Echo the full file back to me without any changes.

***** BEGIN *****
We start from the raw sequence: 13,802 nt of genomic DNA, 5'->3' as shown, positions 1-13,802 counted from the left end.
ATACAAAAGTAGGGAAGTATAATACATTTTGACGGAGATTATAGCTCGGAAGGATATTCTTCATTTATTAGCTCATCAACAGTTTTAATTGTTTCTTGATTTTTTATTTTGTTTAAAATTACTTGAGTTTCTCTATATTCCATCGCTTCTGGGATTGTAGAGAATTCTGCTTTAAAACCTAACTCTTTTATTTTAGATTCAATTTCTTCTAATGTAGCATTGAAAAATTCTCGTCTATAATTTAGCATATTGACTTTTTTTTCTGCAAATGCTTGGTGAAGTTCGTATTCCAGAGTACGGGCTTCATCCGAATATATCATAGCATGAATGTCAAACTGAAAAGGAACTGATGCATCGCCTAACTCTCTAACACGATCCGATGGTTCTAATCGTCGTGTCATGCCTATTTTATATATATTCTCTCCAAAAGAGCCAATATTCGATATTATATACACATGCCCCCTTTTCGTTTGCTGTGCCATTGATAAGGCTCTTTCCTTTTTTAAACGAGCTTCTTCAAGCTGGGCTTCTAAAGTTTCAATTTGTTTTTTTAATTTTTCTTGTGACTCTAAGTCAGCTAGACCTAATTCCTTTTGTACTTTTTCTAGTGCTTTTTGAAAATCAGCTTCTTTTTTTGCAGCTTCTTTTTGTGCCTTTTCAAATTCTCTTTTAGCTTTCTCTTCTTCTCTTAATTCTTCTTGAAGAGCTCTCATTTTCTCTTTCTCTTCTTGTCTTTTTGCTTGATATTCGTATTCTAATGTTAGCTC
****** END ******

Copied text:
We start from the raw sequence: 13,802 nt of genomic DNA, 5'->3' as shown, positions 1-13,802 counted from the left end.
ATACAAAAGTAGGGAAGTATAATACATTTTGACGGAGATTATAGCTCGGAAGGATATTCTTCATTTATTAGCTCATCAACAGTTTTAATTGTTTCTTGATTTTTTATTTTGTTTAAAATTACTTGAGTTTCTCTATATTCCATCGCTTCTGGGATTGTAGAGAATTCTGCTTTAAAACCTAACTCTTTTATTTTAGATTCAATTTCTTCTAATGTAGCATTGAAAAATTCTCGTCTATAATTTAGCATATTGACTTTTTTTTCTGCAAATGCTTGGTGAAGTTCGTATTCCAGAGTACGGGCTTCATCCGAATATATCATAGCATGAATGTCAAACTGAAAAGGAACTGATGCATCGCCTAACTCTCTAACACGATCCGATGGTTCTAATCGTCGTGTCATGCCTATTTTATATATATTCTCTCCAAAAGAGCCAATATTCGATATTATATACACATGCCCCCTTTTCGTTTGCTGTGCCATTGATAAGGCTCTTTCCTTTTTTAAACGAGCTTCTTCAAGCTGGGCTTCTAAAGTTTCAATTTGTTTTTTTAATTTTTCTTGTGACTCTAAGTCAGCTAGACCTAATTCCTTTTGTACTTTTTCTAGTGCTTTTTGAAAATCAGCTTCTTTTTTTGCAGCTTCTTTTTGTGCCTTTTCAAATTCTCTTTTAGCTTTCTCTTCTTCTCTTAATTCTTCTTGAAGAGCTCTCATTTTCTCTTTCTCTTCTTGTCTTTTTGCTTGATATTCGTATTCTAATGTTAGCTC